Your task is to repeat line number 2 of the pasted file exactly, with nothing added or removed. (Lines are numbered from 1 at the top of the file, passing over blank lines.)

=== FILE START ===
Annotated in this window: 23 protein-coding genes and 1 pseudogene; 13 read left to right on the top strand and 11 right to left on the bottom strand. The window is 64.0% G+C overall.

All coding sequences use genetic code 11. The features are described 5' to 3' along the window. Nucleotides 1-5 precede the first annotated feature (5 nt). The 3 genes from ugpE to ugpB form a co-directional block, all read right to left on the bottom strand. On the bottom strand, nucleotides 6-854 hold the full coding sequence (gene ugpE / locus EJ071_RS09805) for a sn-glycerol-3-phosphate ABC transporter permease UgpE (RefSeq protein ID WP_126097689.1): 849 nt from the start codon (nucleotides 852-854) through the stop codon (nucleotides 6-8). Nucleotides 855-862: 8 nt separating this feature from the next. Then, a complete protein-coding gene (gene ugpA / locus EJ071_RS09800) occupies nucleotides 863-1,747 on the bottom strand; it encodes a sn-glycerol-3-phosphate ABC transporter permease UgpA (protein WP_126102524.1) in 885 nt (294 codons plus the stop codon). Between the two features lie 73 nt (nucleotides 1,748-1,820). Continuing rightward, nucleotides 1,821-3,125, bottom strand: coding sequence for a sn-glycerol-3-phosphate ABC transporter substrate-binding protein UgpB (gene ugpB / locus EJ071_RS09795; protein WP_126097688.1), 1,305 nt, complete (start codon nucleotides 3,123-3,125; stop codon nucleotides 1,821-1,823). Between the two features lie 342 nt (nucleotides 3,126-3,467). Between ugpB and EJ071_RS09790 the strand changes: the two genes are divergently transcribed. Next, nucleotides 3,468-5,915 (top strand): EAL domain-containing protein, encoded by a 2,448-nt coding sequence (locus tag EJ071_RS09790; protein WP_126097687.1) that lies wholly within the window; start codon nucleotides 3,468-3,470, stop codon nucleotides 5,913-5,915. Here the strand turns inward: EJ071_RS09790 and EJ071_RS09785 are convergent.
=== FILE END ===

All coding sequences use genetic code 11. The features are described 5' to 3' along the window. Nucleotides 1-5 precede the first annotated feature (5 nt). The 3 genes from ugpE to ugpB form a co-directional block, all read right to left on the bottom strand. On the bottom strand, nucleotides 6-854 hold the full coding sequence (gene ugpE / locus EJ071_RS09805) for a sn-glycerol-3-phosphate ABC transporter permease UgpE (RefSeq protein ID WP_126097689.1): 849 nt from the start codon (nucleotides 852-854) through the stop codon (nucleotides 6-8). Nucleotides 855-862: 8 nt separating this feature from the next. Then, a complete protein-coding gene (gene ugpA / locus EJ071_RS09800) occupies nucleotides 863-1,747 on the bottom strand; it encodes a sn-glycerol-3-phosphate ABC transporter permease UgpA (protein WP_126102524.1) in 885 nt (294 codons plus the stop codon). Between the two features lie 73 nt (nucleotides 1,748-1,820). Continuing rightward, nucleotides 1,821-3,125, bottom strand: coding sequence for a sn-glycerol-3-phosphate ABC transporter substrate-binding protein UgpB (gene ugpB / locus EJ071_RS09795; protein WP_126097688.1), 1,305 nt, complete (start codon nucleotides 3,123-3,125; stop codon nucleotides 1,821-1,823). Between the two features lie 342 nt (nucleotides 3,126-3,467). Between ugpB and EJ071_RS09790 the strand changes: the two genes are divergently transcribed. Next, nucleotides 3,468-5,915 (top strand): EAL domain-containing protein, encoded by a 2,448-nt coding sequence (locus tag EJ071_RS09790; protein WP_126097687.1) that lies wholly within the window; start codon nucleotides 3,468-3,470, stop codon nucleotides 5,913-5,915. Here the strand turns inward: EJ071_RS09790 and EJ071_RS09785 are convergent.